Regiments and Corps

Royal Army Ordnance Corps

Royal Army Ordnance Corps personnel sorting out small arms ammunition, Falkland Islands, 1982

Origins

The officer unit began as the Office of Ordnance, set up in 1414 at the very dawn of gunpowder warfare and renamed the Board of Ordnance in 1683. At the outbreak of the French Revolutionary Wars (1792-1802) a Field Train Department was set up within the Board.

The Board was abolished in 1855 following the Army’s logistical failures in the Crimean War (1854-56) and its responsibilities transferred to the War Office, the Royal Artillery and the Royal Engineers.

During 1857-58 two units were set up to carry out these functions, the officer-only Military Store Department and the Corps of Armourer-Sergeants for non-commissioned officers. Both were based primarily at the Tower of London, Woolwich and Weedon. The Field Train Department outlived the Board of Ordnance and was only disbanded in 1859.

Other ranks' cap badge, Royal Army Ordnance Corps, c1922

More changes

The Corps of Armourer-Sergeants was renamed the Military Store Staff Corps (MSSC) in 1865 and extended to all other ranks. In 1869 the MSSC’s transport and supply functions were transferred to the new Army Service Corps and the Military Store Department was renamed the Control Department.

The 1870s saw further reorganisation. In 1875 the Control Department was split into the Ordnance Store Department (OSD), the Commissariat and Transport Department and the Pay Sub-Department. Two years later the MSSC was transferred wholesale to the Army Service Corps as that unit’s Ordnance Store Branch.

The Branch was then renamed the Ordnance Store Corps in 1881 and the Army Ordnance Corps in 1896. The latter year also saw the OSD renamed the Army Ordnance Department.

Candle snuffer tray decorated with the arms of the Board of Ordnance, c1696

Bread saved from the Siege of Ladysmith by a member of the Army Ordnance Corps, c1900

Deployments

These predecessors of the Royal Army Ordnance Corps took part in every late Victorian military expedition, including Egypt (1882), Sudan (1884-85 and 1898) and the Boer War (1899-1902).

These campaigns required the support of large numbers of troops, animals and equipment in hostile environments. The ordnance units created a well-developed system of stores dumps and repair facilities along extended lines-of-communication.

Quiz

Which of the following was a nickname for the Royal Army Ordnance Corps?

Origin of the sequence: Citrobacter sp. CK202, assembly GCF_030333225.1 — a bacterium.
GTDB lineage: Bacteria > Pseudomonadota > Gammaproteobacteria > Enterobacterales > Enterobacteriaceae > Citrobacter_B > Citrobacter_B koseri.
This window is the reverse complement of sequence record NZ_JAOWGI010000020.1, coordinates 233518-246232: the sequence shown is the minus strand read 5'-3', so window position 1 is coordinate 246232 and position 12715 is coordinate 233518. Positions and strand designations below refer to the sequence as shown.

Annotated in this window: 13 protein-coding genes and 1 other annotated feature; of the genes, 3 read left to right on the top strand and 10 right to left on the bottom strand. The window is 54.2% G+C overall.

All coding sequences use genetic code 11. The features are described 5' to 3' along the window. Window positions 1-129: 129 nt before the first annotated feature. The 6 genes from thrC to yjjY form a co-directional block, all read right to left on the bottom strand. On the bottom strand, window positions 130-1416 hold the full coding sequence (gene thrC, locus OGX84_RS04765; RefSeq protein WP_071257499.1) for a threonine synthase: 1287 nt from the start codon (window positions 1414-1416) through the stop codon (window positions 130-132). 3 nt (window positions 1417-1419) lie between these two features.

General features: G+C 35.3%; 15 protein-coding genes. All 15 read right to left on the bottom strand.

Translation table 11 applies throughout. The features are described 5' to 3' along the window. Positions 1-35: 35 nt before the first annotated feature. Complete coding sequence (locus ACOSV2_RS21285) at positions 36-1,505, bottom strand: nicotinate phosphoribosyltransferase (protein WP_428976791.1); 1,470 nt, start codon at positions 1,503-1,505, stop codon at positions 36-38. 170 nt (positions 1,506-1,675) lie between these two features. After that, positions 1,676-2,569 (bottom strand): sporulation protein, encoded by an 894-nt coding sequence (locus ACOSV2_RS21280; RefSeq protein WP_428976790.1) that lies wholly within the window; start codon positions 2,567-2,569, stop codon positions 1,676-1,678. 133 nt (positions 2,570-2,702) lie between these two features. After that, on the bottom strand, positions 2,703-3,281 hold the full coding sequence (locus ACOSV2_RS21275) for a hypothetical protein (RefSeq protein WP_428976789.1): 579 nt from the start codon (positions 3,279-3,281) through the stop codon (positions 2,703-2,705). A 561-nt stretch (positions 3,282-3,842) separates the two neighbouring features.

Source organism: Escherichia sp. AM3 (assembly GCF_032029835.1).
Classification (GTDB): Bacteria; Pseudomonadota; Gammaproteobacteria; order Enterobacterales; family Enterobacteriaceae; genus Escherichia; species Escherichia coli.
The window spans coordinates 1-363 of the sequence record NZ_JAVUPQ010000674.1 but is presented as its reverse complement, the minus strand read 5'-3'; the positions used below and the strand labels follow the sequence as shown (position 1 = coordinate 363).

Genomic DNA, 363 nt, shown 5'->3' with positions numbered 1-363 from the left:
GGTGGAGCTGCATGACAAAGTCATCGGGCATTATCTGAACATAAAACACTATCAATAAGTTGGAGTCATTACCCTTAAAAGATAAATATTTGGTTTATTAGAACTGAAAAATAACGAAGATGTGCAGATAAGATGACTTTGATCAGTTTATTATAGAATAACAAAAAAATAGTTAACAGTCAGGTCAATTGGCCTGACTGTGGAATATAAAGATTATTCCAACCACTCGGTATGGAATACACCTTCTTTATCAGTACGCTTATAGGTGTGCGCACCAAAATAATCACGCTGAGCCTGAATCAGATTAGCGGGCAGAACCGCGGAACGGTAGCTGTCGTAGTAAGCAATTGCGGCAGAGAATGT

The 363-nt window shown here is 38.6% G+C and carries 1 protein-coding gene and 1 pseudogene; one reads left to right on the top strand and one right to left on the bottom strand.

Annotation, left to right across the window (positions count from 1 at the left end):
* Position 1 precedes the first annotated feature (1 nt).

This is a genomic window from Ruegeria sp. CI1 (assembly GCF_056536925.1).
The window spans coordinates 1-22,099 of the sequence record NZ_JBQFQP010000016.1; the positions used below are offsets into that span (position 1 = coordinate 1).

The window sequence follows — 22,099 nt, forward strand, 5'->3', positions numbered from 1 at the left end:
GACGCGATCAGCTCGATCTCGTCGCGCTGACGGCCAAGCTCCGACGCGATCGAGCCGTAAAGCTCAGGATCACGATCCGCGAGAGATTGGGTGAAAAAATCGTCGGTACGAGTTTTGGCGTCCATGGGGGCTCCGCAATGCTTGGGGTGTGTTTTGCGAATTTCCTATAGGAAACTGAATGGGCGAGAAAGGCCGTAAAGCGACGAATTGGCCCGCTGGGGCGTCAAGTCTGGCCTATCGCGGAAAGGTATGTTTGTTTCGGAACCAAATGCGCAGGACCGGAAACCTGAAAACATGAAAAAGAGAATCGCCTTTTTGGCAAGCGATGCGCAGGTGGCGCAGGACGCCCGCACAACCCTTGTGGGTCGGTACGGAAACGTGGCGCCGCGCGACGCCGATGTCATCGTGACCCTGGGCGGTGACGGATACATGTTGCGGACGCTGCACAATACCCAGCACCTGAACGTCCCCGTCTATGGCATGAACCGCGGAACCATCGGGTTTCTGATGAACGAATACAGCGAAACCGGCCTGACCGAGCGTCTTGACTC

Candy Floss Brigade
Toffee Apple Brigade
Sugar Stick Brigade
Did you know?

The regiment was nicknamed the 'Sugar Stick Brigade' because of the red and white piping on their uniforms. 

World Wars

The First World War (1914-18) saw the officers and men of the Department and Corps heavily engaged, especially in the artillery-dominated theatre of the Western Front. The number of ordnance personnel grew enormously, as did the storage and logistics infrastructure needed to supply the guns.

Their vital role was recognised on 28 November 1918, when the Department was amalgamated into the Corps. The new Army Ordnance Corps was granted the prefix ‘Royal’ in 1922.

It served in numerous roles during subsequent conflicts, such as bomb disposal during the Second World War (1939-45). It was also responsible for much of the repair of Army equipment and vehicles until that task was made the responsibility of the Royal Electrical and Mechanical Engineers in 1942.

In 1965 the Royal Army Ordnance Corps took over the Royal Army Service Corps’s supply role.

Royal Army Ordnance Corps recruitment poster, c1960

Legacy

In 1992 the unit's staff clerks were merged into the newly formed Adjutant General’s Corps. A year later the Royal Army Ordnance Corps itself was merged with several other units to form the Royal Logistic Corps.

The Royal Logistic Corps Museum

The National Army Museum works together with Regimental and Corps Museums across the country to help provide a network of military museums for everyone to visit and enjoy.

Explore the history and collections of the Royal Army Ordnance Corps by visiting The Royal Logisitic Corps Museum.
 

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